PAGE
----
Jet lag is generally temporary and usually doesn't need treatment. Symptoms often improve within a few days, though they sometimes last longer.
However, if you're a frequent traveler continually bothered by jet lag, your doctor may prescribe light therapy or medications.
Your body's internal clock is influenced by exposure to sunlight, among other factors. When you travel across time zones, your body must adjust to a new daylight schedule and reset, allowing you to fall asleep and be awake at the appropriate times.
Your doctor may recommend light therapy. This involves exposure to an artificial bright light or lamp that simulates sunlight for a specific and regular amount of time when you're meant to be awake. Light therapy comes in a variety of forms, including a light box that sits on a table, a desk lamp or a light visor that you wear on your head.
Light therapy may be useful, for example, if you're a business traveler and are often away from natural sunlight during the day in a new time zone.
- Nonbenzodiazepines, such as zolpidem (Ambien) and eszopiclone (Lunesta)
- Benzodiazepines, such as temazepam (Restoril) and midazolam (Nayzilam)
These medications — sometimes called sleeping pills — may help you sleep during your flight and for several nights afterward. Side effects are uncommon, but may include nausea, vomiting, amnesia, sleepwalking, confusion and morning sleepiness.
Although these medications appear to help sleep duration and quality, they may not lessen daytime symptoms of jet lag. These medications are usually only recommended for people who haven't been helped by other treatments.
Lifestyle and home remedies
Use sunlight to reset your internal clock. It's the most powerful natural tool for regulating the sleep-wake cycle.
Morning light exposure can usually help you adjust to an earlier time zone (traveling eastward), while evening light helps you adapt to a later time zone (traveling westward). Plan ahead to determine the best times for light exposure based on your departure and destination points and overall sleep habits:
- Before your trip. You can start light therapy up to three days before travel to help you adjust to your new time zone before you arrive at your destination. If you're traveling east, try waking about one hour earlier than your usual wake time and get at least one hour of light exposure. Do this daily until you leave for your trip, waking one hour earlier each day. You should also adjust your bedtime to one hour earlier each night if possible. For westward travel, delay your wake and bedtimes.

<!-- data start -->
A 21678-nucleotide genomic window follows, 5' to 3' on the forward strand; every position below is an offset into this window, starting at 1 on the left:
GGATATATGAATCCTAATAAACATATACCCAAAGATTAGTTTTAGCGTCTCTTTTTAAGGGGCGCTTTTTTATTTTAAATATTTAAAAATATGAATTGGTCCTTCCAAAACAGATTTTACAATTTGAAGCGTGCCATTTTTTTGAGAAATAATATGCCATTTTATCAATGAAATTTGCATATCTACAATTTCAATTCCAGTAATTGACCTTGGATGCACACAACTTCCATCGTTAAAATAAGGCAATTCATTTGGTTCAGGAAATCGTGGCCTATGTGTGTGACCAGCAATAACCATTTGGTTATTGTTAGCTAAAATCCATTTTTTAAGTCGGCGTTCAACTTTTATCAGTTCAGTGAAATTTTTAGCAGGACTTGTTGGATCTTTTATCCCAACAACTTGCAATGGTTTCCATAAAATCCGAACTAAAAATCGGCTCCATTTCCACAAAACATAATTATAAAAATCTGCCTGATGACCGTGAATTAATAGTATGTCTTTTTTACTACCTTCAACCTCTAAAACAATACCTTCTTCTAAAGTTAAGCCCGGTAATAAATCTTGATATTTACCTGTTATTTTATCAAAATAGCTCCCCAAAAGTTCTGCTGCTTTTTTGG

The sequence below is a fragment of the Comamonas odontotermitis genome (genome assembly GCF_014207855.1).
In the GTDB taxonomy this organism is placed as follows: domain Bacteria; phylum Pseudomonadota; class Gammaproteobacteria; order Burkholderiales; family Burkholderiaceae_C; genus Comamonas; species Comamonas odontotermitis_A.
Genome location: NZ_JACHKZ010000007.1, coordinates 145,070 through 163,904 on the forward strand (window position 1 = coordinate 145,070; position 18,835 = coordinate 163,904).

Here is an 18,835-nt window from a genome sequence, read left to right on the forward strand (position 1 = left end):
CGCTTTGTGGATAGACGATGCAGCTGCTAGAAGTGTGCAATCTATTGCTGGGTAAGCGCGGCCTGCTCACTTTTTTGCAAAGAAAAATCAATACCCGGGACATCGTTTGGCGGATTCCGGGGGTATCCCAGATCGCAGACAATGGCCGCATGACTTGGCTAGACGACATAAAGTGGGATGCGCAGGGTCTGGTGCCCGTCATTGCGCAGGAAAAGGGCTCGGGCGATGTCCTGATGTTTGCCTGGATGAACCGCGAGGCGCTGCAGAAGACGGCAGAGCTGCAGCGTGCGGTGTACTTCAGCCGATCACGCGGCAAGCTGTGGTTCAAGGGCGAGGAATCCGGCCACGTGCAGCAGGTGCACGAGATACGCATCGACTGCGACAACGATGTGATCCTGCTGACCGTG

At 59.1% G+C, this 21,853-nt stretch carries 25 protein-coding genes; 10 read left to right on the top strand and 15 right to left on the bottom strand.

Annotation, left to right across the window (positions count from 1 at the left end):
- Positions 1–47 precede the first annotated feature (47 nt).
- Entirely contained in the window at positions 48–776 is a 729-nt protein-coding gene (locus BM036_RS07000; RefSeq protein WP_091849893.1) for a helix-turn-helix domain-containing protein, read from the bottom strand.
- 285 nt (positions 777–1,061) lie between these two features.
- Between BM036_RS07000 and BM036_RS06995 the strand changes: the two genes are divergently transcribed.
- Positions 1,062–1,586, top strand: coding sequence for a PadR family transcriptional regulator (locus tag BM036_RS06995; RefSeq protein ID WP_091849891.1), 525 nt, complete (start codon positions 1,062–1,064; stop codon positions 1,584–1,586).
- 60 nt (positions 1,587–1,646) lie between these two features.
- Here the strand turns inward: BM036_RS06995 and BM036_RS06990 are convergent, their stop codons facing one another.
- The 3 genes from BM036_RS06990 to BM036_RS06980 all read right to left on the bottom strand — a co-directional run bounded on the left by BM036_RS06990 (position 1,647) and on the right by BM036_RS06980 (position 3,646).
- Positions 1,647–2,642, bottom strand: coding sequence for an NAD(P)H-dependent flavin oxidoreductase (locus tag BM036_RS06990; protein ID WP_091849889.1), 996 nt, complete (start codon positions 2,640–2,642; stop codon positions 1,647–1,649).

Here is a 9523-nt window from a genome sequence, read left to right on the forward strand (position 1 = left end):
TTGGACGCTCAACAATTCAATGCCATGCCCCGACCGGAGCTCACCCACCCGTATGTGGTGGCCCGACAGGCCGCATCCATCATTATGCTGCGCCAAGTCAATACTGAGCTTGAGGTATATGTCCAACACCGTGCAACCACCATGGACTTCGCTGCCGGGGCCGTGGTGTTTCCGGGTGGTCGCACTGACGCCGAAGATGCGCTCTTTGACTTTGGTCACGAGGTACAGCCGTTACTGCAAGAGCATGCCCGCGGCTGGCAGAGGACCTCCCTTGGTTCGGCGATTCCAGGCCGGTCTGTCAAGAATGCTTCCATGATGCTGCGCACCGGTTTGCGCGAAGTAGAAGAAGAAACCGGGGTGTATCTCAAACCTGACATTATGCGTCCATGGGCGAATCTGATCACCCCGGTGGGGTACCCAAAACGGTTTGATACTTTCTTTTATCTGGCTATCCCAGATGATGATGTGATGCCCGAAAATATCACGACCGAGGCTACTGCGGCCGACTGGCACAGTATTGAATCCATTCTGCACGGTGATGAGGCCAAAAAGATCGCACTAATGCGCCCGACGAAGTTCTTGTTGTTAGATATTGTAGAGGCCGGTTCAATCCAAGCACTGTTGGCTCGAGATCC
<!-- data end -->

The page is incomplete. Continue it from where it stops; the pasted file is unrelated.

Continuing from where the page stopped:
- At your destination. If you've traveled eastward and crossed three to five time zones, try avoiding bright daylight first thing in the morning. Try to get several hours of bright light exposure in mid- to late morning. If you're crossing more time zones or traveling west, avoid bright light the morning of arrival, but seek sunshine in the early afternoon. During the day, dark glasses can help block out light when you need to avoid exposure. At night, draw the window blinds or drapes or use a sleep mask. For each day on your trip, gradually shift your light exposure earlier.
Combining light exposure with exercise such as walking or jogging may help you adapt to the new time even faster.
Beverages with caffeine such as coffee, espresso and soft drinks may help offset daytime sleepiness. Choose caffeinated drinks wisely. Avoid caffeinated beverages after midday since caffeine consumed after that time may make it even more difficult to fall asleep or sleep well.
As a jet lag remedy and sleep aid, melatonin has been widely studied, and it's now a commonly accepted part of effective jet lag treatment. The latest research seems to show that melatonin aids sleep during times when you wouldn't normally be resting, making it beneficial for people with jet lag.
Your body treats melatonin as a darkness signal, so melatonin generally has the opposite effect of bright light.
The time at which you take melatonin is important. If you're trying to reset your body clock to an earlier time, such as after flying east, you should take melatonin at local bedtime nightly until you have become adapted to local time. If you're trying to reset your body clock to a later time, such as after flying west, melatonin should be taken in the morning.
Doses as small as 0.5 milligram seem just as effective as doses of 5 milligrams or higher, although higher doses have been shown by some studies to be more sleep promoting. If you use melatonin, take it 30 minutes before you plan to sleep or ask your doctor about the proper timing.
Avoid alcohol when taking melatonin. Side effects are uncommon but may include dizziness, headaches, daytime sleepiness, loss of appetite, and possibly nausea and disorientation.
Additional possible remedies
Some people use exercise to try to ease the effects of jet lag.
If you want to try an alternative therapy, such as an herbal supplement, be sure to check with your doctor first because some therapies may interact with other medications or cause side effects.